We've known Alfredo Véa since the publication of his first incredible novel, La Maravilla (1994).  His latest, The Mexican Flyboy (2016), has been universally praised, including by reviewers here on La Bloga.  Click here, or here.  The ABA ceremony program describes the book with these words:

"Crossing genres and blending comedy with tragedy, Alfredo Véa imagines a world where we can rewrite our pasts and heal the wounds inflicted by history. Inviting comparisons to the work of James Joyce and Jorge Luis Borges, Junot Díaz and Michael Chabon, this powerful book is like nothing else you have ever read."

Each author spoke for a few minutes and, as readers of La Bloga might assume, certain messages were repeated in different forms:  art as resistance, struggle as a way of life, historical events that resonate with today's charged atmosphere, standing up for what is right.  

A quote from Véa's impromptu acceptance speech:

"Dissent is the only way forward for us.  It's always been that way.  Dissent in art. ... Jazz is the answer.  Poetry is the answer.  Reading is the answer.  Writing is the answer.  ... If it doesn't rankle, we're not going to learn anything."

After the ceremony we broke bread with Alfredo and his family and a few friends. Again I was happy to hear the writer talk about his next project, something that he started while writing The Mexican Flyboy and which, again, sounds amazing. 

But that wasn't all. He's thinking about a sci-fi novel, and he wonders why there are no movies made of the books he likes (and I wonder why his books aren't movies yet), and he dotes on his nine-year old daughter and he knows all the good restaurants and he exhibits Mexican masks and he is angry about why people don't understand that you can't know the history of the U.S. unless you know the history of slavery. He's a criminal defense attorney and he talks to law school classes about the real story of the U.S. Constitution, but he also sings along with his daughter to a CD of the Everly Brothers, both at the top of their lungs. Needless to say, our time with Alfredo Véa was special, yes sir.

2017 American Book Award Winners

The 2017 American Book Award Winners

Rabia Chaudry  Adnan's Story: The Search for Truth and Justice After Serial  (St. Martin's Press)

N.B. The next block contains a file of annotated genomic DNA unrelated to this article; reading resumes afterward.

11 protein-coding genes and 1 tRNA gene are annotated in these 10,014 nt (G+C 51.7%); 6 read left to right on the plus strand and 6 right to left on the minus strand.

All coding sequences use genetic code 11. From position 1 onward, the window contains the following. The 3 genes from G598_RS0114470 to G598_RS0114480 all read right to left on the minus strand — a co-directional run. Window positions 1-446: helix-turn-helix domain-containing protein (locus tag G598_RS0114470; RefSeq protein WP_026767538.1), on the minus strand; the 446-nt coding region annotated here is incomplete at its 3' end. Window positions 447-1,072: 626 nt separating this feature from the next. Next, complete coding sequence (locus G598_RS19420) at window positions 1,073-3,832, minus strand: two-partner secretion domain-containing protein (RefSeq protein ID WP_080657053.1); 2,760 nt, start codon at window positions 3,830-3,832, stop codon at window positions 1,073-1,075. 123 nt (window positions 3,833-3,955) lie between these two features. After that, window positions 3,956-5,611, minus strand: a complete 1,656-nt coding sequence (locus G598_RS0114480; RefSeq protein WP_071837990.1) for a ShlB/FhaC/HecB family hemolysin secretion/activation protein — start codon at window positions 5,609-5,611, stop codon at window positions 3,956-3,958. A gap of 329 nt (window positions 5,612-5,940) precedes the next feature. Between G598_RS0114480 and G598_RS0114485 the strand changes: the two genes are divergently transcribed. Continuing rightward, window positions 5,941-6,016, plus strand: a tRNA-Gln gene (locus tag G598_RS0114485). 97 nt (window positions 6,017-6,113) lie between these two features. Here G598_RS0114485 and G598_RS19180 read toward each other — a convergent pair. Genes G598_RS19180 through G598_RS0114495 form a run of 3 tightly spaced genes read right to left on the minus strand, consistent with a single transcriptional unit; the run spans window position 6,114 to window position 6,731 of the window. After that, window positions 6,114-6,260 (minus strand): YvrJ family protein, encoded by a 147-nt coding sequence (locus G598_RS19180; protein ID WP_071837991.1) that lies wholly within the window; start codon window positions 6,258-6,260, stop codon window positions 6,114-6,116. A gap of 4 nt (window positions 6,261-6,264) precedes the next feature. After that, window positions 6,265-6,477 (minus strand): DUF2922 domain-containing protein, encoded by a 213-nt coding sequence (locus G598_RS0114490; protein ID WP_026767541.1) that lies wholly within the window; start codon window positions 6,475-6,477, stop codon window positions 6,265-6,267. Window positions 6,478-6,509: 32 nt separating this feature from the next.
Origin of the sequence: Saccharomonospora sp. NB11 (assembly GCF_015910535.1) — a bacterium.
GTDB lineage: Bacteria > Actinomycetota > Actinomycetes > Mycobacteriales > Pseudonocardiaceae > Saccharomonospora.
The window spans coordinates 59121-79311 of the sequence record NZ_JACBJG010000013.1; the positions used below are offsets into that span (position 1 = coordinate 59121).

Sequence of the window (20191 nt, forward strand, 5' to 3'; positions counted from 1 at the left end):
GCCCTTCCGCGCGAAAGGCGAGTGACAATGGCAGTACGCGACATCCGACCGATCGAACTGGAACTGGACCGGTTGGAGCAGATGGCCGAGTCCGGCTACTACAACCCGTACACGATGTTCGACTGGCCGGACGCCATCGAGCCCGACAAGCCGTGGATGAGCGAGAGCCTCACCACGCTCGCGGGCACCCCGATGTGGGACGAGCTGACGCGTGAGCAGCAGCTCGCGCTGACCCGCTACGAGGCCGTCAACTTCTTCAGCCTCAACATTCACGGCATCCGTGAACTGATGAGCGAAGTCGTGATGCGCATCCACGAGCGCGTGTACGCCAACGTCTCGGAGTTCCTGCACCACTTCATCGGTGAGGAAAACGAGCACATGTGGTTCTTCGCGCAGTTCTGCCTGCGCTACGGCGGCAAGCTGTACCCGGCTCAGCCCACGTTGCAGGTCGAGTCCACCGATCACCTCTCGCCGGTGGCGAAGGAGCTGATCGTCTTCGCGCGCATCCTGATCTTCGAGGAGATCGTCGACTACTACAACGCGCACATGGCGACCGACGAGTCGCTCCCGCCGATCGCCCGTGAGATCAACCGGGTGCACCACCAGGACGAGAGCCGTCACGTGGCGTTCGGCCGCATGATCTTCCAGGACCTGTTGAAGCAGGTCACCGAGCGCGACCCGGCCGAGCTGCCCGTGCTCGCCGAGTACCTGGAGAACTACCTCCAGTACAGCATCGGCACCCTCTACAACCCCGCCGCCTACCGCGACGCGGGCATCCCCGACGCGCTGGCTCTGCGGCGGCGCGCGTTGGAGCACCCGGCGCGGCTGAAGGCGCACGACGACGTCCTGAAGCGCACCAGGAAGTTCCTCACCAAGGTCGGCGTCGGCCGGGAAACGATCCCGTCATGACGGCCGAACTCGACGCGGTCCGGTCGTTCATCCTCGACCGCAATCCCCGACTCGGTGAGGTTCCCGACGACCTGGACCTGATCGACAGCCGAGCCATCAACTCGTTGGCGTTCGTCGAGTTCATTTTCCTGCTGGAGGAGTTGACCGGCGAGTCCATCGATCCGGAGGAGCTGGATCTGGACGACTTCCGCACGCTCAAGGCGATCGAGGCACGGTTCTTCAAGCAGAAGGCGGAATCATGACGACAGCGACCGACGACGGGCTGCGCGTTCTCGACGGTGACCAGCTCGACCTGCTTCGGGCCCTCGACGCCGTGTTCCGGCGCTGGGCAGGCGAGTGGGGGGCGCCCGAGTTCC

Flores A. Forbes  Invisible Men: A Contemporary Slave Narrative in 
the Era of Mass Incarceration
(Skyhorse Publishing)
Yaa Gyasi  Homegoing

Holly Hughes  Passings (Expedition Press)

Randa Jarrar  Him, Me, Muhammad Ali (Sarabande Books)

Bernice L. McFadden  The Book of Harlan (Akashic Books)

Brian D. McInnes  Sounding Thunder: The Stories of Francis Pegahmagabow  (Michigan State University Press)

Patrick Phillips  Blood at the Root: A Racial Cleansing in America  (W. W. Norton & Company)

Vaughn Rasberry  Race and the Totalitarian Century: Geopolitics in  the Black Literary Imagination (Harvard University Press)
Marc Anthony Richardson  Year of the Rat
(Fiction Collective Two)
Shawna Yang Ryan  Green Island

Ruth Sergel  See You in the Streets: Art, Action, and Remembering the  Triangle Shirtwaist Factory Fire (University of Iowa Press)

Solmaz Sharif  Look (Graywolf Press)

Adam Soldofsky  Memory Foam (Disorder Press)
Alfredo Véa  The Mexican Flyboy
(University of Oklahoma Press)
Dean Wong  Seeing the Light: Four Decades in Chinatown
(Chin Music Press)

Lifetime Achievement: Nancy Mercado

Editor/Publisher Award: Lost & Found: The CUNY Poetics  Document Initiative, Ammiel Alcalay, General Editor



Manuel Ramos is the author of several novels, short stories, poems, and non-fiction books and articles. His collection of short stories, The Skull of Pancho Villa and Other Stories, was a finalist for the 2016 Colorado Book Award. My Bad: A Mile High Noir was published by Arte Público Press in 2016 and was a finalist for the Shamus Award in the Original Paperback category sponsored by the Private Eye Writers of America.